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- From: Peter Murray-Rust <email@example.com>
- To: firstname.lastname@example.org,email@example.com
- Date: Thu, 04 Jun 1998 22:31:12
Join the club, Mike - this is a major area of activity.
You have rightly realised that a DTD defines the structure of a document,
but not how it behaves or what should be done with it.
There are two sorts of objects that will be interested in XML documents,
humans and machines (and possibly some combination).
For humans the most common activity will be using a stylesheet to render
the document in a way that is more meaningful to a human. Thus <TITLE>
could be rendered in large font in the middle of the page. Most humans can
recognise a title because they have seen thousands in their life. Similarly
<DATE format="ISO8601">19980604</DATE> might be rendered as
June 4 1998
- the information is no different but it may be better understood
At 17:01 04/06/98 -0400, firstname.lastname@example.org wrote:
>A question I have is, how does my behaviour travel with the data (as
>structure does not define behaviour)? I have seen how Java parsers can
>traverse document elements, and given elements I can now associate actions
>with them using Java, but how does that help you, my interested party
>unless you can use my code with the data?
Machines need other ways of interpreting XML data and so - for example - if
I send someone a molecule in XML a stylesheet isn't much help. You have to
have a program. So long as we all agree on the DTD and the semantics and
the ontology (tough) it doesn't matter what program we use. Unfortunately
much chemical ontology is hardcoded into programs.
>Also, is an XML file going to act as a database in some circumstances?
>Although I have seen examples of this, I wonder how the heck that is
>supposed to work with the portability idea as multiple database instances
>would be difficult to reconcile.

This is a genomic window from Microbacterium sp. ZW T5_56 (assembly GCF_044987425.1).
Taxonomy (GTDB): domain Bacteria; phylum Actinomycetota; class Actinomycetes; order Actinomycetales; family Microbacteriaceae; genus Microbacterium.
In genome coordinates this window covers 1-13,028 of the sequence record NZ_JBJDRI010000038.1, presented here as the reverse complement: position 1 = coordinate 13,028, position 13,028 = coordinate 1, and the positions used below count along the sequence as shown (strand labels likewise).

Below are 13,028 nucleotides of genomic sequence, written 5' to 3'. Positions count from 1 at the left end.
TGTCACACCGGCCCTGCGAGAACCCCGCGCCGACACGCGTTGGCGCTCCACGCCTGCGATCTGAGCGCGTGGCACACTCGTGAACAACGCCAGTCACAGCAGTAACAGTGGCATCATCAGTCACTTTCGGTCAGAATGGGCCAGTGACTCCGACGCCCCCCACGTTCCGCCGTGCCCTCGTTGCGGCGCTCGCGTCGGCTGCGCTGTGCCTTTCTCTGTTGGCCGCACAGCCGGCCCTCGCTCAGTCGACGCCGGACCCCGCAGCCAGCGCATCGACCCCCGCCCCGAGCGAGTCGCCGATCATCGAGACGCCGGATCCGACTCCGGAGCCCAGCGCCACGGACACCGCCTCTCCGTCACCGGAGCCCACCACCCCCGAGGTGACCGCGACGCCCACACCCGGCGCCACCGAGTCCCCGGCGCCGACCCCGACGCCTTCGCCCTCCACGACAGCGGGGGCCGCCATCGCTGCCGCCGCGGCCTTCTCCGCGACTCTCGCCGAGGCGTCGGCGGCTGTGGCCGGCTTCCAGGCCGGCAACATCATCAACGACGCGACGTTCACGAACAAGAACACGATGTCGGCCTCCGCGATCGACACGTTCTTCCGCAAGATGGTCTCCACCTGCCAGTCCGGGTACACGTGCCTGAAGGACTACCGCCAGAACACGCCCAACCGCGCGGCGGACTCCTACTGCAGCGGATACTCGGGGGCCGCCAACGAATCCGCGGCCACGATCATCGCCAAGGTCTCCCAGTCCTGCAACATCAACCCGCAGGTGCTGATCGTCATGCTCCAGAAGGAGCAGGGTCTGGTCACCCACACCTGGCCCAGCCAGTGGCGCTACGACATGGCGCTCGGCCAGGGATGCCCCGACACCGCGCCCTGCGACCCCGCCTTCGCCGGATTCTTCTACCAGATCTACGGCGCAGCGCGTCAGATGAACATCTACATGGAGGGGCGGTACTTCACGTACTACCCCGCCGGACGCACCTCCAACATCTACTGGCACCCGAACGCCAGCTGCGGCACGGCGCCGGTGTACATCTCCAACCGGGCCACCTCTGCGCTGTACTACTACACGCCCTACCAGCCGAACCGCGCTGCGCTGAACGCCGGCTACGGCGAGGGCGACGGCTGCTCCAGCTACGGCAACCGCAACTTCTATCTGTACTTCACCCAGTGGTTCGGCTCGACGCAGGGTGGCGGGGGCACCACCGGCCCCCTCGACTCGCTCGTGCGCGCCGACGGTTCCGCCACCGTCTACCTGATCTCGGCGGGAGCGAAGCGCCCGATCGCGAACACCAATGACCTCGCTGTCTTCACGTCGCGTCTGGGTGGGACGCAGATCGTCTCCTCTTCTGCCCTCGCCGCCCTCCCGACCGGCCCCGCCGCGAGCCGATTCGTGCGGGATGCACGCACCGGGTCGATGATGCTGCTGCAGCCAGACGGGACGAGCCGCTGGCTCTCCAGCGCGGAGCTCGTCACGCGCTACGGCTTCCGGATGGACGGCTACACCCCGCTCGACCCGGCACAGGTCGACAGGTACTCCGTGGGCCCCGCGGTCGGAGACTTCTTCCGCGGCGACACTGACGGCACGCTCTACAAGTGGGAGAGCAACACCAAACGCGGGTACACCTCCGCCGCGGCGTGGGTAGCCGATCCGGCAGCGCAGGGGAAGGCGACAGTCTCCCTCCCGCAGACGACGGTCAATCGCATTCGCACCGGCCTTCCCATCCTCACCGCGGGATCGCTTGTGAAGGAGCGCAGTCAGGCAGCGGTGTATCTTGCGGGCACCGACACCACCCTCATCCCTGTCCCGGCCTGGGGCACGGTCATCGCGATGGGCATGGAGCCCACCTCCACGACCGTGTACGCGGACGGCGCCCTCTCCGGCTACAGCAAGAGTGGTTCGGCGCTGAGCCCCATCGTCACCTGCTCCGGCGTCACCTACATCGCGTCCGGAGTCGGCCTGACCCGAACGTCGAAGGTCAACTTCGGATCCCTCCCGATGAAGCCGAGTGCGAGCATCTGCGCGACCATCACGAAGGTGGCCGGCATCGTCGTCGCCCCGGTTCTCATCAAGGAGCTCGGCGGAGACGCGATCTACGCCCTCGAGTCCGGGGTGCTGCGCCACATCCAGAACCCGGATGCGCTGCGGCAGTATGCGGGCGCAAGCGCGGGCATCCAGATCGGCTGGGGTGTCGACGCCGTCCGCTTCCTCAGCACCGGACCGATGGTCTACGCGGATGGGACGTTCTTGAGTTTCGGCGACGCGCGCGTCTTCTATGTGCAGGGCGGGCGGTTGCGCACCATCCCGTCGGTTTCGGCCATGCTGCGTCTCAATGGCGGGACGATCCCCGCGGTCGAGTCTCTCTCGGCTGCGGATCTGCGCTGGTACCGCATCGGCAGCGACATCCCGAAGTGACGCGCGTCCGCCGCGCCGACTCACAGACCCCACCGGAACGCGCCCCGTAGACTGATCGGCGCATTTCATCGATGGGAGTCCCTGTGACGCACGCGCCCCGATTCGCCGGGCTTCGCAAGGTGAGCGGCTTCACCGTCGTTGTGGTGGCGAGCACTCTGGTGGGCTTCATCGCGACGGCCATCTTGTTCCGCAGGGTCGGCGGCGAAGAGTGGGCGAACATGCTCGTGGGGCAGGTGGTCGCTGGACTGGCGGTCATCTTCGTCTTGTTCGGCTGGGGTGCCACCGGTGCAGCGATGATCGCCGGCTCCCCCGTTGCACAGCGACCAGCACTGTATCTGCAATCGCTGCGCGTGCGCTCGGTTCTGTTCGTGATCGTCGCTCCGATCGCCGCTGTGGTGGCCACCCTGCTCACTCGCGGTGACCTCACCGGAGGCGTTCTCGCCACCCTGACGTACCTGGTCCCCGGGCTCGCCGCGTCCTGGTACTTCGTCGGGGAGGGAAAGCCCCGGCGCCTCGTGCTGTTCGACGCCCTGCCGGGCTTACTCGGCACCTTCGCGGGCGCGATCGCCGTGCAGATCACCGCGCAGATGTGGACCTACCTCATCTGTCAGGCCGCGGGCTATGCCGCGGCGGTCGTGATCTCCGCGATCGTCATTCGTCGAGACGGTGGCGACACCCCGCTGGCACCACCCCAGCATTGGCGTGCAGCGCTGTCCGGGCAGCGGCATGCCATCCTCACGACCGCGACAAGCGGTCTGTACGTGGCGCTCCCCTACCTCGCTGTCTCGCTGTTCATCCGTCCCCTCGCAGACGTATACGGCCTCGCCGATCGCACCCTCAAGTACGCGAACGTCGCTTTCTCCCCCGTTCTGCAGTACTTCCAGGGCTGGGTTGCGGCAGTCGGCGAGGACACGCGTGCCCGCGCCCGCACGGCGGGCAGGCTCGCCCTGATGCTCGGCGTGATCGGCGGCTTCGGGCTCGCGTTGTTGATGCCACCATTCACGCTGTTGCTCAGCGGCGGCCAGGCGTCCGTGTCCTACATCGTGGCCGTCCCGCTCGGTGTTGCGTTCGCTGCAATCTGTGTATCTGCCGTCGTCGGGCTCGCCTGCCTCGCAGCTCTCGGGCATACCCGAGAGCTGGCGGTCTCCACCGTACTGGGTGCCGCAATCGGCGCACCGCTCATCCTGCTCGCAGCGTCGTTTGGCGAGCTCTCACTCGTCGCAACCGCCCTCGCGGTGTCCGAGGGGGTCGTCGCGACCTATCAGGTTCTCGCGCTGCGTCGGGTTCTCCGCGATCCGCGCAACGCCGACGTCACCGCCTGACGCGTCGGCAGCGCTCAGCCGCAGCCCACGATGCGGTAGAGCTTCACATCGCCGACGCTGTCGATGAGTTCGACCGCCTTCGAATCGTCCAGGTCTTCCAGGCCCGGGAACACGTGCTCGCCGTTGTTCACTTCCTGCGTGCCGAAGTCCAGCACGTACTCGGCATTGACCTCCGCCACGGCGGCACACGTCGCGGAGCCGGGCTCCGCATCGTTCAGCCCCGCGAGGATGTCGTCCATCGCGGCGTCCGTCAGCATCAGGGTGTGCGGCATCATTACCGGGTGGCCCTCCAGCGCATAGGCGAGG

XML will be used to transport data in a variety of 'formats'. Some will map
directly onto well-know structures (e.g. RDBs) but others will be less
structured. I make a lot of use of data in flexible structures and by using
tree navigation can often use the XML document 'as the database'.
>The paradox as I see it is that XML provides an open definition of
>structuring data, but there is difficulty then in providing a generic (low
>cost) method of using the data. My data will be (and, hopefully act)
>different from yours and everybody else's, therefore no generic agent is
>going to know what to do with it.
Your *data* may be different, but hopefully your ontology can be mapped
onto other peoples. Thus maths will use MathML - the equations will vary ,
but they will all use the same DTD. Similarly chemists and biologists can
use CML, and assuming they all mean the same thing by a an ATOM (fairly
easy) and BOND (*not trivial*) they can interchange information seamlessly.
Moreover mathematical chemists can use both MathML and CML in the same
document using the namespace approach.
Peter Murray-Rust, Director Virtual School of Molecular Sciences, domestic
VSMS http://www.nottingham.ac.uk/vsms, Virtual Hyperglossary
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